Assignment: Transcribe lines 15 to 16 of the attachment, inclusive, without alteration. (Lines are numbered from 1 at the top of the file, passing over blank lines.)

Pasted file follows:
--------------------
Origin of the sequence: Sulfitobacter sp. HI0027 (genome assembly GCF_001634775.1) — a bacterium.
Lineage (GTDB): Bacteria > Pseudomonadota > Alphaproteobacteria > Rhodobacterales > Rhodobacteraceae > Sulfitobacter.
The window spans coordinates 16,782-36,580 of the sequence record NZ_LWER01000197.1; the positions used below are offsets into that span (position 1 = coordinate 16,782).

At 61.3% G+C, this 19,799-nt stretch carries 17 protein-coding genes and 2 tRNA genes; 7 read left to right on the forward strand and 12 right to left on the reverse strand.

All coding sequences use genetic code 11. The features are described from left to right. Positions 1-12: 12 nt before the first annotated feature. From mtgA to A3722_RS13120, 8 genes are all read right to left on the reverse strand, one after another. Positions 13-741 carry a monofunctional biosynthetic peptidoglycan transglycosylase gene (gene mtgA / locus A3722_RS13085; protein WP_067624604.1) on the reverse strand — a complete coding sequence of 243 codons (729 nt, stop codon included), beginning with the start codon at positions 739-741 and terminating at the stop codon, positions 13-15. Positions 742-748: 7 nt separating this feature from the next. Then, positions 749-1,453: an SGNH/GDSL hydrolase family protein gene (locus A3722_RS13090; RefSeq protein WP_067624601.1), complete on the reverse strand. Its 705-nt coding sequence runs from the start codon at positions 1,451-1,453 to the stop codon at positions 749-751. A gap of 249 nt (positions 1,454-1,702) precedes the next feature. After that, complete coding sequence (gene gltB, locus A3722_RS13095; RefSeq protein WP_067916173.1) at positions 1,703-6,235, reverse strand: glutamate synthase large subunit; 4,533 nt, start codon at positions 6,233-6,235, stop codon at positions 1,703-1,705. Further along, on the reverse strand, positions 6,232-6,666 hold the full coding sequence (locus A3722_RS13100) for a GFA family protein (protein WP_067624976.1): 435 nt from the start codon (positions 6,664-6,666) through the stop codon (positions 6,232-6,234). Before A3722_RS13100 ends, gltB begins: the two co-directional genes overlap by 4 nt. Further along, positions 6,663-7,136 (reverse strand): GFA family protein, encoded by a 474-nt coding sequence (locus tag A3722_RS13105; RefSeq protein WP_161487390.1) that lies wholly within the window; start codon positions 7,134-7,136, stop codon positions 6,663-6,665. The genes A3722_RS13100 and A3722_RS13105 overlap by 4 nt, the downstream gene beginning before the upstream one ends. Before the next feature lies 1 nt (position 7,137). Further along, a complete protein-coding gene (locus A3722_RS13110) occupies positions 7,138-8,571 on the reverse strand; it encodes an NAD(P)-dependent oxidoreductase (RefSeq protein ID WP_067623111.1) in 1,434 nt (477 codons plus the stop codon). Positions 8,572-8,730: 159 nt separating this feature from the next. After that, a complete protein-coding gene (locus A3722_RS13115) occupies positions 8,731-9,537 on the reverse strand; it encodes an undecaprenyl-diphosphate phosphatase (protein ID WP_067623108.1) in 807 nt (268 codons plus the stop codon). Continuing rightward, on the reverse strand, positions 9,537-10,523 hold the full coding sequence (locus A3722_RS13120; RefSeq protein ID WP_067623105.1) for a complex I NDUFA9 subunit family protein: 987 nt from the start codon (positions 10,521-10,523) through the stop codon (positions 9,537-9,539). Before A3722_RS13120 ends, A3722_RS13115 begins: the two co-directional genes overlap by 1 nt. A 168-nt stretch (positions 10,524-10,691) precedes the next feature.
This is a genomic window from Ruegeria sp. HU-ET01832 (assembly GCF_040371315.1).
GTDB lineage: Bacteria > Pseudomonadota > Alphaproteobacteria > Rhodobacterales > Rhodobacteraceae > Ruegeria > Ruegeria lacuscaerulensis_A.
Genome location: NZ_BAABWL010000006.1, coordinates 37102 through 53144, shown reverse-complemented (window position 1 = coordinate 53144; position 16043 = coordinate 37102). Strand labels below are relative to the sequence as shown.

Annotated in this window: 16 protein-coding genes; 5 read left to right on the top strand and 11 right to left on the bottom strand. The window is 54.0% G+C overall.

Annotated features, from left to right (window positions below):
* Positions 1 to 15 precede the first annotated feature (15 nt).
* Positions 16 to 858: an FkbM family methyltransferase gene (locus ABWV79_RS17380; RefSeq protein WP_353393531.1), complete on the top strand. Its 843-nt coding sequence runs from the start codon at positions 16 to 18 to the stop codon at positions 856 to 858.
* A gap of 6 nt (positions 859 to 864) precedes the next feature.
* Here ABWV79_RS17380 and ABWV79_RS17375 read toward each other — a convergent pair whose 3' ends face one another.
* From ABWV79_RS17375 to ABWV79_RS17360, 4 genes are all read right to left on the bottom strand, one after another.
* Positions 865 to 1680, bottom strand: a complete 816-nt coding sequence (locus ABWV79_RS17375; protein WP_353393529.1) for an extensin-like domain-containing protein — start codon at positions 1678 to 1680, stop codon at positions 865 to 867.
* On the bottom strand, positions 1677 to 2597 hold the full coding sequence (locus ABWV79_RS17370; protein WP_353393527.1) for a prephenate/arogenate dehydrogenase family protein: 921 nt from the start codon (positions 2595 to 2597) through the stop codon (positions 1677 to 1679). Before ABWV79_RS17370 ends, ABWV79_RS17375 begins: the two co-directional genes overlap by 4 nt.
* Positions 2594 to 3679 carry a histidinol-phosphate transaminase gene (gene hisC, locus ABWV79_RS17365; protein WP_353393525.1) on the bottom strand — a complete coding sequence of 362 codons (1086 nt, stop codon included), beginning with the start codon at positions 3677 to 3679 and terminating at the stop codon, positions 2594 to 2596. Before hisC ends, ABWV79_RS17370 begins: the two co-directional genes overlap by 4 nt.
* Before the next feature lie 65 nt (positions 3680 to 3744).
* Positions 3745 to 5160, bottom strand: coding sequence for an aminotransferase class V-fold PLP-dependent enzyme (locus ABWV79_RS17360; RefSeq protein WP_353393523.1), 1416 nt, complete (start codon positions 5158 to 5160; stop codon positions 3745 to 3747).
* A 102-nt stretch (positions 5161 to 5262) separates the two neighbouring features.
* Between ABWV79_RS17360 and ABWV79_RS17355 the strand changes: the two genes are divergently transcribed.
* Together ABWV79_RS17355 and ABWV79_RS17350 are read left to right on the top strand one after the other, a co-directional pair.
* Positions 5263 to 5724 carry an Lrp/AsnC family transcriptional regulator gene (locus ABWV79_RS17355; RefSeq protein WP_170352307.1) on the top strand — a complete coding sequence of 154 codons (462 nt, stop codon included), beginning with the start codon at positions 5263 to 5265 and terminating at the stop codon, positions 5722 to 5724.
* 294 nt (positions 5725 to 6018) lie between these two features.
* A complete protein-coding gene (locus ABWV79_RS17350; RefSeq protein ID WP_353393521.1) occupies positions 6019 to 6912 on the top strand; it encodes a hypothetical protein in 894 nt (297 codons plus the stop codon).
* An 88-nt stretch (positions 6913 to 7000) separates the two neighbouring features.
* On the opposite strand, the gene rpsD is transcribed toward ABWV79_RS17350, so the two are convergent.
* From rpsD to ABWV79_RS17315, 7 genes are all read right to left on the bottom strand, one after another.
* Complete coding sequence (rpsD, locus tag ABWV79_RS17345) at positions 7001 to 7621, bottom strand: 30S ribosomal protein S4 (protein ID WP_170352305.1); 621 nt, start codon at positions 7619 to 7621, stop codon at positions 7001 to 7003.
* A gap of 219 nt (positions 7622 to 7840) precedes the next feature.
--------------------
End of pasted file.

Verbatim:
* From ABWV79_RS17375 to ABWV79_RS17360, 4 genes are all read right to left on the bottom strand, one after another.
* Positions 865 to 1680, bottom strand: a complete 816-nt coding sequence (locus ABWV79_RS17375; protein WP_353393529.1) for an extensin-like domain-containing protein — start codon at positions 1678 to 1680, stop codon at positions 865 to 867.